Highlights are preferably automatically extracted and accessible through the user's web browser as a video, optionally and preferably at a specific internet address, such as a specific IP address. A link to the address of this video can be sent to friends or through emails or any other type of electronic communication as described below. Alternatively, the highlights may optionally be available as a downloadable file. Also alternatively, the highlights may optionally be accessible through the user's mobile device (for example by using a web browser or other application for viewing streaming video, MMS message (or other mobile messaging protocol or service)).

In order to assist users in locating highlights of interest, according to another embodiment of the present invention, the system and method identifies the context, and retrieves the most relevant recording from records uploaded by other users, according to preferences set by the user, or optionally and alternatively according to one or more parameters that are automatically set by monitoring the user's activities.

According to another embodiment of the present invention, the system and method provide debriefing capabilities, to assist the player in improving game play. The system and method preferably highlight good and bad scenes, or useful and non-useful action(s) within the scenes, according to predefined and user-defined and/or automatically defined (optionally, based on statistics gathered by the system) parameters.

According to another embodiment of the present invention, the system preferably rates the clips and more preferably periodically selects the top clips to enter the hall of fame or to otherwise receive particular recognition. Being competitive by nature, game players will strive to make it to the hall of fame. In addition, the system enables the generation of dynamic or user-defined “hall of fame” categories or nominations for such categories (for example, users (or superusers) may define new categories, according to which the rating of the clips would be ordered and ranked).

According to another embodiment of the present invention, every game session is analyzed to obtain ranking of the player for a set of skills, such as sniping, driving, close-distance fighting, puzzle solving and more. This granular ranking provides the player with a feedback and a reward for skills improvement and enables other gamers to choose a partner, or opponent for the game. The granular skill ranking may be helpful when forming a squad or team of players, which is also optionally supported by some embodiments of the present invention.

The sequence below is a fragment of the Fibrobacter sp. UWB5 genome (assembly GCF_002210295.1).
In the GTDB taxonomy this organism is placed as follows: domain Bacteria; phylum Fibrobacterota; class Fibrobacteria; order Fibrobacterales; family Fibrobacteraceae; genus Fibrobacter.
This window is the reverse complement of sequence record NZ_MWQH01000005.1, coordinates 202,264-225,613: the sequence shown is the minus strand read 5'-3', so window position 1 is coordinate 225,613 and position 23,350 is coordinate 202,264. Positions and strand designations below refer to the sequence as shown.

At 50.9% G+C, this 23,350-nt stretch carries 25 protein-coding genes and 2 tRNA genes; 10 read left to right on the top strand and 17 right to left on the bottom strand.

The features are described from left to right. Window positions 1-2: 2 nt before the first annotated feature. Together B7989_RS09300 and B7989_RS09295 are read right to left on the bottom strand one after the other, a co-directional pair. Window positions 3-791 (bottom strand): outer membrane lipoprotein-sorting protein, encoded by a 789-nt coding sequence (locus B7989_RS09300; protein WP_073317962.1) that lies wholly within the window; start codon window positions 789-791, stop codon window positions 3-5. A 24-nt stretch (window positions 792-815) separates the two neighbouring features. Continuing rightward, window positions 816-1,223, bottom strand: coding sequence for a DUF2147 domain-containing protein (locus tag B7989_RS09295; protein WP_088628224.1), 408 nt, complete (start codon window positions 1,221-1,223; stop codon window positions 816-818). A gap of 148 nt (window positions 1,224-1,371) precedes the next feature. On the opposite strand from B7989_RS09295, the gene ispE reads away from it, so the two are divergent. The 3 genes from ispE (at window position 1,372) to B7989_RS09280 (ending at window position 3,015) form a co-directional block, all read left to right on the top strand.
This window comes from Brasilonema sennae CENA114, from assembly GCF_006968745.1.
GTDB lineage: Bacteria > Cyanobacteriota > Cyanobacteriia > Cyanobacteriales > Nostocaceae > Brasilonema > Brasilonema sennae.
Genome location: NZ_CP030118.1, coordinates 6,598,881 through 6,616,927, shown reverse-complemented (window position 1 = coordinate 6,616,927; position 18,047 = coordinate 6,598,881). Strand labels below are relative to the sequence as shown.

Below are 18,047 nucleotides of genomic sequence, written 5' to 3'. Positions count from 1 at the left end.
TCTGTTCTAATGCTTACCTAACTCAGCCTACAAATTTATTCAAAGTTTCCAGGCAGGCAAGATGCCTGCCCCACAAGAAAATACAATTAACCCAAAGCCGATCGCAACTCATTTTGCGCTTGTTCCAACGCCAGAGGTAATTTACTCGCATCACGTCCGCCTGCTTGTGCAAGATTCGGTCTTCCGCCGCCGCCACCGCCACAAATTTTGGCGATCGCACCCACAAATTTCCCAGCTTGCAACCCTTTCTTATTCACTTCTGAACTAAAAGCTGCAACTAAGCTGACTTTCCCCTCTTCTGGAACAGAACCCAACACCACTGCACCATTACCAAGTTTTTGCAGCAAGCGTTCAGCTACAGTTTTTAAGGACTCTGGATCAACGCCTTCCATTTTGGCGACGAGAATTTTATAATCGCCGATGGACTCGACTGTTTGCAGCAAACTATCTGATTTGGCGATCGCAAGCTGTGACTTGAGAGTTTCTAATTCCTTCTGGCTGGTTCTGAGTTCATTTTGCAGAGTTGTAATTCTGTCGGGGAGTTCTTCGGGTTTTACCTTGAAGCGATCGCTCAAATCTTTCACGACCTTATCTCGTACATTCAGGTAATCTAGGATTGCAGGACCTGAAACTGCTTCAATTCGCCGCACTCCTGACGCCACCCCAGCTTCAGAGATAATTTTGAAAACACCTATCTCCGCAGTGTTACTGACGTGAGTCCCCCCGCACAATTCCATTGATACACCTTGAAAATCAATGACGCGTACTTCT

According to another embodiment of the present invention, the system can identify cheaters who perform bug abuse (such as entering a wall and shooting without being harmed), by analyzing the game data to determine whether an illegal action occurred due to exploitation of one or more software bugs or faults by the player. Other non-limiting examples of abuse include the use of non-legal third party software, the use of “Aim bots”, exploitation of “Easter eggs” and other “back door” features of the software, hacking, “bots” to assist the user with performing various actions.

According to some embodiments, any of the above analyzing, rating and/or debriefing activities may optionally be performed after game play has occurred, by reviewing stored game play data. Statistical analysis may optionally be used for such analyzing, rating and/or debriefing activities, as well as manual review by one or more individuals.

According to another embodiment of the present invention, the system can provide statistics to the game developers, so that they can improve their games according to the users' behavior. For example, it may be determined statistically that players are much less likely to use a particular weapon, and so the game developer may decide to adjust the price or other aspects of the weapon accordingly, to encourage its use.

The system may also optionally analyze game play statistically in order to locate any anomalies or unusual actions or features, for example to determine the level of QA (quality assurance) which has been performed on the game at the time of development and programming, for example according to whether any bugs are detected, the type of bugs and so forth. The quality of QA performed can also be defined as the amount of “coverage” achieved during the QA process.